After digesting for 20 minutes, the beaker was covered with a thicker glass. To test for complete precipitation, a few beads of Ba chloride were added to the clear supernatant liquid. The barium sulphate precipitate was washed and filtered by placing a filter paper over the entire base of the crucible. The decanted clear supernatant solution was then filtered into the pre-weighed crucible with filter paper. A "rubber-policeman" was used to remove any particles from the beaker, which was rinsed with warm deionised water. Finally, the contents were emptied into the crucible while using a vacuum pump.

The Ba sulfate precipitate underwent two rinses with deionized H2O under vacuum, and the filtrate was disposed of. The crucible housing the precipitate was subjected to a 150°C drying process for half an hour before being allowed to cool in a desiccator for ten minutes.

Experiment 4 involved determining the weight of Ba sulphate. This was achieved by subtracting the weight of a crucible with precipitate from the weight of a crucible with filter paper after it had

cooled down. The results were tabulated.

When 3337 grams is subtracted from 3088 grams, the result is 0.0249 grams of SO42-. The molarity of SO42- is 0.004268632 M. The concentration of SO42- in grams per liter is calculated by multiplying the molarity of SO42- by the molar weight of SO42- and is equal to 0.

According to the results, the weight of Ba sulfate was found to be 0.0249g and the concentration was 0.4098g/L. The precipitate of Ba sulfate was observed as white and powdery, as seen in online sources.

According to Texas A&M University, thoroughly rinsing the beaker and vacuum pump during filtration is essential to ensure that all the precipitate is collected and none is lost. This can significantly reduce the amount of impurities present, resulting in a higher yield of pure precipitate. Additionally, improper drying or insufficient drying time may result in moisture being present in the precipitate, which can also increase its weight.

It is possible that the precipitate still contains moisture, as our group has only completed one cycle of drying in the oven and chilling in the desiccators. To increase accuracy, we can repeat the drying process until a constant weight is achieved. Additionally, measurement inaccuracies may occur due to human error and environmental conditions, such as parallax errors when measuring the Ba chloride and sulphate solutions.

Reading the value at an incorrect angle can lead to incorrect concentration of the solution used. Furthermore, if the beaker was covered with a ticker glass during the digestion procedure and the final result was less than anticipated as explained in theory.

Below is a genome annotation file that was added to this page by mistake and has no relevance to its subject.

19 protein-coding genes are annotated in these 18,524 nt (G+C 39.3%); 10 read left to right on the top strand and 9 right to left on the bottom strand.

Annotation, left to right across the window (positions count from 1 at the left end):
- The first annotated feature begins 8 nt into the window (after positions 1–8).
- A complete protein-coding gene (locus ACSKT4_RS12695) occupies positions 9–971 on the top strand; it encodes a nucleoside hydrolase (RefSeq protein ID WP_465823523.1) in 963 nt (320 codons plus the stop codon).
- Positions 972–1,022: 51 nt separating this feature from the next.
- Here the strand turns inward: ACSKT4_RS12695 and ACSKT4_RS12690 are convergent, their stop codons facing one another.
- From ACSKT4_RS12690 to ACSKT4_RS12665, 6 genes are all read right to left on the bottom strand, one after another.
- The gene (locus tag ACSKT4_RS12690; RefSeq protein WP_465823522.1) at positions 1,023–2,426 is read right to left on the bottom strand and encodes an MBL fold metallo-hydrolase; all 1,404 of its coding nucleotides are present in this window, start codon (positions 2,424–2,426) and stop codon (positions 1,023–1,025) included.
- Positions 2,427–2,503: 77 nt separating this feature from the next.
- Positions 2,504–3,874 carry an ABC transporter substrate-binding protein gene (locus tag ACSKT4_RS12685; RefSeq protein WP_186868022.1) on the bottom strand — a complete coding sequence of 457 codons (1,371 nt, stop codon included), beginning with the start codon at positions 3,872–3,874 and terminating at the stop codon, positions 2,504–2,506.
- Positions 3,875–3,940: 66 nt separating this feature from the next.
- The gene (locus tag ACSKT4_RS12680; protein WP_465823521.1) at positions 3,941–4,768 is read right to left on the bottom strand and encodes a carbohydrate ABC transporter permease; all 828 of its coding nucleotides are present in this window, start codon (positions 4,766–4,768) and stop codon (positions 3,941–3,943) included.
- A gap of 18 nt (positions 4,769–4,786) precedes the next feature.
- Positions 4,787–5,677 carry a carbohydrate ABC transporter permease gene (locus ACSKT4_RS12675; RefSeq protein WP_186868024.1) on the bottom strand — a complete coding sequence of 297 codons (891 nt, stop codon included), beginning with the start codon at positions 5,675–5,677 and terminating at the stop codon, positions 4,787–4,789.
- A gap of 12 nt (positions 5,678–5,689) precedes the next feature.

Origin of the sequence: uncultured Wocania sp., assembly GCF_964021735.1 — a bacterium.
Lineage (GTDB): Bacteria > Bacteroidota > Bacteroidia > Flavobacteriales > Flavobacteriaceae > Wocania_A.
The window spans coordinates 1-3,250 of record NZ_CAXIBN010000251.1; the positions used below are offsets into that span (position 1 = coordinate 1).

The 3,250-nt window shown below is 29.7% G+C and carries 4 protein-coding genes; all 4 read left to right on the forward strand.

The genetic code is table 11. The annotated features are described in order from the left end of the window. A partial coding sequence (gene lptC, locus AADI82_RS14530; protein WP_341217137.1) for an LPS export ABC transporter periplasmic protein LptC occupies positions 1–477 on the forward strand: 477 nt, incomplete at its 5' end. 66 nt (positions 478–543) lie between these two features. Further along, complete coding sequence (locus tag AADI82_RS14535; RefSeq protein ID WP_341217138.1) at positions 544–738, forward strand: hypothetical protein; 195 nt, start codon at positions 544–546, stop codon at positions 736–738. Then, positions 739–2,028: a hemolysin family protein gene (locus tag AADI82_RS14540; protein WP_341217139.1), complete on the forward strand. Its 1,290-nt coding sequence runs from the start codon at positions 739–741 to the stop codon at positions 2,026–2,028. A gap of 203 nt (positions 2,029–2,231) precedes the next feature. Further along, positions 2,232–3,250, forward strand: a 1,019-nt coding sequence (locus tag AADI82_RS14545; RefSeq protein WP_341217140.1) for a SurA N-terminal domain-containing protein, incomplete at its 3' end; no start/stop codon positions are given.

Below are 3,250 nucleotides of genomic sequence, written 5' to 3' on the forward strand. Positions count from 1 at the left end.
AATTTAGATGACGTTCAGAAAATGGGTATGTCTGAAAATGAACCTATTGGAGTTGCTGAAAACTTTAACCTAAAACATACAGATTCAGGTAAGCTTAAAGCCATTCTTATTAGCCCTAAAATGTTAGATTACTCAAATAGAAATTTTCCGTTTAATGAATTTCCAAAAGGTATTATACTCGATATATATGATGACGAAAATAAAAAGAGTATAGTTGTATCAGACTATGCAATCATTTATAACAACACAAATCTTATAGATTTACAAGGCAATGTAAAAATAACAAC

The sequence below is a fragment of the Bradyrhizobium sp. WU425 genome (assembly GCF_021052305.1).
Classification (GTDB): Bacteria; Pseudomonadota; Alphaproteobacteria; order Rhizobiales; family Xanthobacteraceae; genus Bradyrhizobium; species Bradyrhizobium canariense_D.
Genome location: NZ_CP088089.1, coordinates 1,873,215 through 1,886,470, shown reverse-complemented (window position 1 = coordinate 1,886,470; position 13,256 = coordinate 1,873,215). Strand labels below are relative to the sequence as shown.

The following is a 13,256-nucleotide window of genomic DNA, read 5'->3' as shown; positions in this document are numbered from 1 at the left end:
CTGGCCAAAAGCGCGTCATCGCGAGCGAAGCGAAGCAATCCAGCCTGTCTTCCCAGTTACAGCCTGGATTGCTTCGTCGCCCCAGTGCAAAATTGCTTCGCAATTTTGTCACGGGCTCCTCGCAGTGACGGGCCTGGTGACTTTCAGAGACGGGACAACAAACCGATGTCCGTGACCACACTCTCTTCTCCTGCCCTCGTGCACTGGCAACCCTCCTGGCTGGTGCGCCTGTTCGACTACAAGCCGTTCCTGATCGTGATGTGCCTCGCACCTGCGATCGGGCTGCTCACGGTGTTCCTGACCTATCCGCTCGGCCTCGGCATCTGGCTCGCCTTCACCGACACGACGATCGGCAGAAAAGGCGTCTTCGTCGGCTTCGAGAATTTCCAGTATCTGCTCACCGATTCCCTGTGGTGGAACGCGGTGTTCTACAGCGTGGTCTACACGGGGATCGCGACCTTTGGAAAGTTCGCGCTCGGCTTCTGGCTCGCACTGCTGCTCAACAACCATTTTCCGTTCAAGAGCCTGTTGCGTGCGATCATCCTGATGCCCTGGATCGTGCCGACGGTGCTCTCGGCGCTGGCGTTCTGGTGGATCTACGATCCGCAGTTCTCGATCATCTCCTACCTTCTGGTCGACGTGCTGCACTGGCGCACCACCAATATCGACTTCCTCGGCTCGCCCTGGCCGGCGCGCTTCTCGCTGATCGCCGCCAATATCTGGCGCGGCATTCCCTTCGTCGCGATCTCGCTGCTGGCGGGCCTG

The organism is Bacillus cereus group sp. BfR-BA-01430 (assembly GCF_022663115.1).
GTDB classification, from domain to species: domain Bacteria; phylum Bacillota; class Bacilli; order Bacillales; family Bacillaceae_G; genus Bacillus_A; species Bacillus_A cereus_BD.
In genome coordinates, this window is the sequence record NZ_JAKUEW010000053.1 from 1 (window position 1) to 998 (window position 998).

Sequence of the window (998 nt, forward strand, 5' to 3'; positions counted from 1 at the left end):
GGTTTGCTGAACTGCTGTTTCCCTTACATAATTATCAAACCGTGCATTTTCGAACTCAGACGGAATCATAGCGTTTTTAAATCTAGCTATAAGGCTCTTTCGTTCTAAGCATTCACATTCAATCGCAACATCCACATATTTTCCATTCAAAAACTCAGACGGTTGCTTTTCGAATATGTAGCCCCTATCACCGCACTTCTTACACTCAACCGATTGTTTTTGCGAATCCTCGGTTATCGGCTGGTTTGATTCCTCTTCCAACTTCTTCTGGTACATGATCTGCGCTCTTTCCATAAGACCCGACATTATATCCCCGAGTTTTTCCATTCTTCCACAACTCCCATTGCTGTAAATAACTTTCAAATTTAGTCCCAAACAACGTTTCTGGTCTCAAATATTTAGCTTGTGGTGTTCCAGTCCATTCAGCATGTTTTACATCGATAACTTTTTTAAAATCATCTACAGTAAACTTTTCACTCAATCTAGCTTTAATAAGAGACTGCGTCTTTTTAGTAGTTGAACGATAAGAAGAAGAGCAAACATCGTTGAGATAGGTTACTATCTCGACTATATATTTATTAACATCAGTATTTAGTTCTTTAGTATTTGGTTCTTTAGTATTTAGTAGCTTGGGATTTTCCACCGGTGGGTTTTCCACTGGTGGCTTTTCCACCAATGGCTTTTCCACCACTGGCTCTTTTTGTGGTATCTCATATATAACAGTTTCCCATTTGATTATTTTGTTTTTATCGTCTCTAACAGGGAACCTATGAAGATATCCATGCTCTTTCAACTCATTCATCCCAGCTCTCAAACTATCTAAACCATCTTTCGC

Possibleand unification:
If the final results are inaccurate and some sulfate has been

lost, it is probably due to incomplete dissolution of Ba chloride in the solution. Additionally, the precipitate loss may also result from inadequate rinsing into the crucible.

Not washing down any precipitate left in the beaker could result in the loss of precipitate, affecting the amount of sulfate obtained. Additionally, during the procedure involving heating and vigorous stirring, some of the solution may have accidentally spilled out.

This experiment familiarized my group with the hydrometric analysis method for determining the amount of a desired component present in a sample. Heating the H2O may cause some of the solution to evaporate, resulting in a loss of solution.

In order to determine the exact amount of a desired substance, a procedure is followed which involves precipitation, suction filtration, drying and weighing. The results of this process show that for Ba sulfate, the weight is 0.0249g and its concentration is 0.4098g/L.

The white and powdery precipitate is comparable to the origins of the online world, but it has a greater weight than some other products from different groups.

Insufficient or inadequate drying of the sample clip may have caused moisture to be present in the precipitate, which could have resulted in inaccurate recorded data. Nonetheless, despite this possible problem, the experiment was ultimately deemed successful. References: Dr.

The online resource by Nutts (2010) provides a definition of Gravimetric Analysis and includes information on the theory section. The source can be accessed via the hypertext transfer protocol link: http://www.chm.davidson.edu/ronutt/che115/viii_gravi.pdf. The text is presented in a HTML paragraph tag.The web page located at Dartmouth College's website, specifically the /~chemlab/techniques/vfiltration.html section, provides details about suction filtration relating to its theory. Additionally, the website at

laboratoryequipmentworld.com contains information regarding filtering flasks.

HTML - The implementation of a filtration flask (theory section) using Hypertext Transfer Protocol: //en.wikipedia.org/wiki/Gravimetric_analysis - comparing outcomes and methods with online sources (discussion section)